Continuing the Selma-to-Montgomery March

marian wright edelmanFifty years ago I traveled from Mississippi to Selma, Ala. on March 21, 1965 to join Dr. Martin Luther King, Jr. and thousands of fellow citizens marching the 54 miles to the steps of the state’s capitol in Montgomery.

Millions of Americans now know about this march thanks to the movie “Selma” and the recent 50th anniversary celebration. Selma was the site of a courageous voting rights campaign by Black citizens that was met by brutal Southern Jim Crow law enforcement and citizen violence. The nation was shocked two weeks earlier when John Lewis and Hosea Williams set out on a nonviolent march with a group of 600 people toward Montgomery to demand their right to vote and were brutally attacked by lawless state and local law enforcement officials at the Edmund Pettus Bridge.

‘The American Promise’
The televised images of “Bloody Sunday” and the savage beatings of the marchers – including Congressman Lewis whose skull was fractured – were a pivotal moment in the Civil Rights Movement and in America’s struggle to become America. It provoked the thousands of us (ultimately about 25,000) who came together later to finish the march, safer thanks to U.S. District Court Judge Frank M. Johnson, Jr.’s order that we had a right to peaceful protest and with federalized Alabama National Guard protection. And we were buoyed by President Johnson’s March 15, 1965 address calling on Congress to pass what became the Voting Rights Act of 1965.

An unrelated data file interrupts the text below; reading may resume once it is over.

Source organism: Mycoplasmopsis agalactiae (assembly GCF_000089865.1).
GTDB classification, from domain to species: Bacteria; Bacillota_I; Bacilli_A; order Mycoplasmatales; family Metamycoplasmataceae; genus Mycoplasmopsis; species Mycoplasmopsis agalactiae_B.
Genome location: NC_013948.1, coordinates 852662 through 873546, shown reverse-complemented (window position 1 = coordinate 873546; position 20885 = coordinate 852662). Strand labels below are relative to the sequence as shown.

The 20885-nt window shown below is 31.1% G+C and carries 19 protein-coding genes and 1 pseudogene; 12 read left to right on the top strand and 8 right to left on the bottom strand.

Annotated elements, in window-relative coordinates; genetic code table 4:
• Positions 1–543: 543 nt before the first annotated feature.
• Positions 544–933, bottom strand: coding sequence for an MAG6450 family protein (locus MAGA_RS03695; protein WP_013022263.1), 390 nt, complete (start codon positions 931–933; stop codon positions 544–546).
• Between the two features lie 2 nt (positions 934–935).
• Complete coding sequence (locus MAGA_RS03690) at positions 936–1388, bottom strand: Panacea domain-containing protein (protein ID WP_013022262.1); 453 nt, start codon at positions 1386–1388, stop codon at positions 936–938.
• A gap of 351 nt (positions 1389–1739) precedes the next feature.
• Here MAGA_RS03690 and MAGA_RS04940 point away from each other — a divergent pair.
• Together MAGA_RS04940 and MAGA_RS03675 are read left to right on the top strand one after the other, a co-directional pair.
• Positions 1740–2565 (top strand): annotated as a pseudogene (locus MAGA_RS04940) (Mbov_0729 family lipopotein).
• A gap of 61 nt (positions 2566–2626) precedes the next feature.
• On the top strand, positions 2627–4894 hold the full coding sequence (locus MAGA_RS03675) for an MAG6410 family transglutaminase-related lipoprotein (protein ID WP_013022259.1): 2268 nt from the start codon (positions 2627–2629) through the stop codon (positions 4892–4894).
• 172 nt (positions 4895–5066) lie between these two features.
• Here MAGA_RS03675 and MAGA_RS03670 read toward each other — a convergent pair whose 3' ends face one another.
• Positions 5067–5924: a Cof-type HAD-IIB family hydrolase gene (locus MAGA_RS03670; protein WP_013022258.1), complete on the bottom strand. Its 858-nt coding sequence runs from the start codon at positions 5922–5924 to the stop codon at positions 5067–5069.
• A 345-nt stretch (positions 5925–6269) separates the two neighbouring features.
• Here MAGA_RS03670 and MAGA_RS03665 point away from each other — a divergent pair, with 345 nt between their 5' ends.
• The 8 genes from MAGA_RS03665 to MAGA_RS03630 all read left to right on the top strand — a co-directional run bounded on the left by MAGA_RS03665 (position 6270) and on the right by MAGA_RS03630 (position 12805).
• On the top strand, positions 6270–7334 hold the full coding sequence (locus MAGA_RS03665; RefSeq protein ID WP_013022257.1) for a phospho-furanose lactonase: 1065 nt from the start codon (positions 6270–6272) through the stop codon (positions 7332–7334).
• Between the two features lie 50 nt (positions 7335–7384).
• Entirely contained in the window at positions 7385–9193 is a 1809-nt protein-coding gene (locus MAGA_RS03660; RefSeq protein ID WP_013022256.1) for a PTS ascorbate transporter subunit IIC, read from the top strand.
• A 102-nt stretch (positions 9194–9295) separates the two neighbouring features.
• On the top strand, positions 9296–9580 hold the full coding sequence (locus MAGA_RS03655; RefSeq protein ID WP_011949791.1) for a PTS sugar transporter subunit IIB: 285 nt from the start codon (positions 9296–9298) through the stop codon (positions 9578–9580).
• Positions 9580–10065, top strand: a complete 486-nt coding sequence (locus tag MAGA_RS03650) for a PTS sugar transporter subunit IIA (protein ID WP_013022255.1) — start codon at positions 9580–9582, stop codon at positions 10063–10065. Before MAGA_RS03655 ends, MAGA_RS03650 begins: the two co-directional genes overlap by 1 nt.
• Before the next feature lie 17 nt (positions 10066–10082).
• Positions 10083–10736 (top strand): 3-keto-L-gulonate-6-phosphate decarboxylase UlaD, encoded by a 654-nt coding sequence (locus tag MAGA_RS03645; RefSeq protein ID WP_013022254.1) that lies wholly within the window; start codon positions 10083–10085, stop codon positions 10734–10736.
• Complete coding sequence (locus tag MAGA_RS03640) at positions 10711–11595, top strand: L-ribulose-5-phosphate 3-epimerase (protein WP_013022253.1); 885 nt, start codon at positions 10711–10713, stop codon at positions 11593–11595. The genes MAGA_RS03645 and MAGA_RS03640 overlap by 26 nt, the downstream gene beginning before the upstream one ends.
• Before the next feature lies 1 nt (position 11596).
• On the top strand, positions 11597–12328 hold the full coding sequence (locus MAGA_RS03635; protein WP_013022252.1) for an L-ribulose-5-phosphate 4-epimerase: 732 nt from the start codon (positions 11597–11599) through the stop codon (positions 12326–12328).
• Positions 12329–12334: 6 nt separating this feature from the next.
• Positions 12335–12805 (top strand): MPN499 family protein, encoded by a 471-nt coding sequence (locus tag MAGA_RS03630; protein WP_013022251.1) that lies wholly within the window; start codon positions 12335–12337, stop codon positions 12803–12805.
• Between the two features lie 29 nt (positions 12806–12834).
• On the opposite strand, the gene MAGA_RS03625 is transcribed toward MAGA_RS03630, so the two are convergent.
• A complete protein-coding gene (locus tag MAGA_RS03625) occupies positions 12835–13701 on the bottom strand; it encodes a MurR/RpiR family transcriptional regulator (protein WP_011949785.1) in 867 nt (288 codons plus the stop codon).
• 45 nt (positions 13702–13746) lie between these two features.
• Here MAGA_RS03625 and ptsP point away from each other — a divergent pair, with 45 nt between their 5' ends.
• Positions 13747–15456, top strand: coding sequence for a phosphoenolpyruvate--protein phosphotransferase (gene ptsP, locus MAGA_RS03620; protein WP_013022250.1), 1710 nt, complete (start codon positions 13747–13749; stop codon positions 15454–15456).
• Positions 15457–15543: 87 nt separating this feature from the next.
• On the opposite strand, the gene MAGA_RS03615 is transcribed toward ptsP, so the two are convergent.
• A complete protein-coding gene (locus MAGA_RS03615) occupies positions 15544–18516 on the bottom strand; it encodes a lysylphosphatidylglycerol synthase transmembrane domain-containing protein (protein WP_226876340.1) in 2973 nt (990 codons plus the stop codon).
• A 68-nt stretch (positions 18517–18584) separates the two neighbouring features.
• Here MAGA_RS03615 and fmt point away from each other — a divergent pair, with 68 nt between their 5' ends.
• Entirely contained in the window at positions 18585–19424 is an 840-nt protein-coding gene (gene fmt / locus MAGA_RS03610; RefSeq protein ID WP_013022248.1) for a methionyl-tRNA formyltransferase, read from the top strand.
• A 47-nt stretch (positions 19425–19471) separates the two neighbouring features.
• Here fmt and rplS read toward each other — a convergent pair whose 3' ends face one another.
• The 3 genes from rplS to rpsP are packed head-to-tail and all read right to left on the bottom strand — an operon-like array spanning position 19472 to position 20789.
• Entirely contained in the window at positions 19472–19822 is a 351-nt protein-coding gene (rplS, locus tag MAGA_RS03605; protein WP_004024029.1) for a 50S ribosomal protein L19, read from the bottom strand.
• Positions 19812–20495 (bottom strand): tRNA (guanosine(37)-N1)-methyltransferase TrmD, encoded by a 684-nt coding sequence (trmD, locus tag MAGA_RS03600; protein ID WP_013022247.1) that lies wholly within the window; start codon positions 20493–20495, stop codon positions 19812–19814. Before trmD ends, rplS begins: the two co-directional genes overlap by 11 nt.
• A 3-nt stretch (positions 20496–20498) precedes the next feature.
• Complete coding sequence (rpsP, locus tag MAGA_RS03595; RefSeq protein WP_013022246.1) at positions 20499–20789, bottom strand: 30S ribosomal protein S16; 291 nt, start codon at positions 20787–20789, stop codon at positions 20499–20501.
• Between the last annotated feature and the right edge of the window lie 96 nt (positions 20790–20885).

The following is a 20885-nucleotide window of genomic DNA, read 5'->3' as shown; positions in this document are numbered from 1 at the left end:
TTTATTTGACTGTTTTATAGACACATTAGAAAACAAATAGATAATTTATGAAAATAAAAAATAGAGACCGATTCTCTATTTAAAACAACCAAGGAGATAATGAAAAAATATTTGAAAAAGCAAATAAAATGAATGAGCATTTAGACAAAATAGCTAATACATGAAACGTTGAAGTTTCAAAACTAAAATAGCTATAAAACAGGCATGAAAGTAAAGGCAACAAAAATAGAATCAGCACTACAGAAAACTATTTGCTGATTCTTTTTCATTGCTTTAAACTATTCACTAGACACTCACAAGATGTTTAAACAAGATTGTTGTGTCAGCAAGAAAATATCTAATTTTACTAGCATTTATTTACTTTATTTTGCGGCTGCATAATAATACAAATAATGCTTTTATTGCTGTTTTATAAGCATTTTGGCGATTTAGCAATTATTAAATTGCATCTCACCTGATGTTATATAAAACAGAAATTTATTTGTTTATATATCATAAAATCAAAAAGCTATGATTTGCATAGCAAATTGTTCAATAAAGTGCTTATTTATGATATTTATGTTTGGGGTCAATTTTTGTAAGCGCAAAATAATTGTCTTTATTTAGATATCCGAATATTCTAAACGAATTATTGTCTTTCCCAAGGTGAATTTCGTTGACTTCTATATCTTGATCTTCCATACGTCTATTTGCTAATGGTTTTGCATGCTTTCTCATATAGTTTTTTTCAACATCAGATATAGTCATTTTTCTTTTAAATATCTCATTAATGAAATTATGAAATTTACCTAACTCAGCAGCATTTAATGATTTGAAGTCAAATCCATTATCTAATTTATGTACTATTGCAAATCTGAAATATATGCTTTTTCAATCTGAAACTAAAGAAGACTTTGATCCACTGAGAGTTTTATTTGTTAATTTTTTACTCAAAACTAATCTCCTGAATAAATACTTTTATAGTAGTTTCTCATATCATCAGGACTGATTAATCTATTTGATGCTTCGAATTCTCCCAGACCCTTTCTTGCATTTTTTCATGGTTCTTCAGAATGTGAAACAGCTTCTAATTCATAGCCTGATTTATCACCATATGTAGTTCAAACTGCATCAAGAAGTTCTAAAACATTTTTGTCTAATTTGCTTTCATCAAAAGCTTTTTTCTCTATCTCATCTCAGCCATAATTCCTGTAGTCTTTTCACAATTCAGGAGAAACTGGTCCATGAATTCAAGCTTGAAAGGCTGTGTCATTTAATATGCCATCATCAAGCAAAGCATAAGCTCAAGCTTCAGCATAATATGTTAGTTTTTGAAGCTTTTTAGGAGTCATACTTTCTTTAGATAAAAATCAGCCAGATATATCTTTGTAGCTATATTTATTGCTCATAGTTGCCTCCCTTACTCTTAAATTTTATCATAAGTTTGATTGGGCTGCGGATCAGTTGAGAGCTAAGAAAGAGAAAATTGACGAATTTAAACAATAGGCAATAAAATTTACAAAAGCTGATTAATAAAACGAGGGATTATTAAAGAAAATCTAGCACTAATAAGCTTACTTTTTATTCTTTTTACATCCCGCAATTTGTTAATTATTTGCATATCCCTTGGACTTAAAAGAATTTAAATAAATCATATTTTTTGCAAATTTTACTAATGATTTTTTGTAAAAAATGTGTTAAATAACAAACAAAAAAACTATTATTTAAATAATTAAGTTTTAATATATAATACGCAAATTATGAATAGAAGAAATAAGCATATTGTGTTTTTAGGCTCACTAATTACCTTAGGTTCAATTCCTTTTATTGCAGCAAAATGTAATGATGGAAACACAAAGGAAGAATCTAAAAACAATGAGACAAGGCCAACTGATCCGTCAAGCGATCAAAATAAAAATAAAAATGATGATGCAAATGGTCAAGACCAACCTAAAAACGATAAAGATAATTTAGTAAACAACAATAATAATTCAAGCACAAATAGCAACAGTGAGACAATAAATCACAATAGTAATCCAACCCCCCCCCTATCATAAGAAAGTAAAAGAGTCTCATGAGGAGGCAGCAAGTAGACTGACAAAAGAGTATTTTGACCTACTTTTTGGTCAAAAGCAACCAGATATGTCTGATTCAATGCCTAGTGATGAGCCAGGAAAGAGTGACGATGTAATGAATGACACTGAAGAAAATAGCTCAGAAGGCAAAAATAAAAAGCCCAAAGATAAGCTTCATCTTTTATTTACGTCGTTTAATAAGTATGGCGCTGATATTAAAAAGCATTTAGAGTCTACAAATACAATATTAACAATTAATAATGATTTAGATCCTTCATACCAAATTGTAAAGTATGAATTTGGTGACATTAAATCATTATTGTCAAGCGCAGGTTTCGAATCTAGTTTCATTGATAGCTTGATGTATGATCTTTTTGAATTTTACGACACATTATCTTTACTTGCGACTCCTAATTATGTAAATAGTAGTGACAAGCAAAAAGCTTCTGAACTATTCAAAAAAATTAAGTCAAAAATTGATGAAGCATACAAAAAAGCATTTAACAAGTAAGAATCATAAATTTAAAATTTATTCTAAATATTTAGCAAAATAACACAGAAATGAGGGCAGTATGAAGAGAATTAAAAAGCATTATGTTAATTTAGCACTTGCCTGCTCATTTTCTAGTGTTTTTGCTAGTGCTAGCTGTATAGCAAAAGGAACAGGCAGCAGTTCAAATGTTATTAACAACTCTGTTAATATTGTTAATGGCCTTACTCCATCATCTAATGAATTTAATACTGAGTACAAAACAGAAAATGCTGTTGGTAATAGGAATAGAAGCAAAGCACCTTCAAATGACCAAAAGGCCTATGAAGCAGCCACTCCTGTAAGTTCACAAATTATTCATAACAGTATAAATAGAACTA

In that speech –   “The American Promise” – President Johnson said: “This was the first nation in the history of the world to be founded with a purpose. The great phrases of that purpose still sound in every American heart, North and South: ‘All men are created equal’—‘government by consent of the governed’—‘give me liberty or give me death.’”

President Johnson also said: “Should we defeat every enemy, should we double our wealth and conquer the stars, and still be unequal to this issue, then we will have failed as a people and as a nation.”

Same sentiments
Fifty years later, speaking at the Edmund Pettus Bridge, President Obama echoed the same themes: “[Selma is] the manifestation of a creed written into our founding documents… These are not just words. They’re a living thing, a call to action, a roadmap for citizenship and an insistence in the capacity of free men and women to shape our own destiny.”

Marian Wright Edelman is president of the Children’s Defense Fund.

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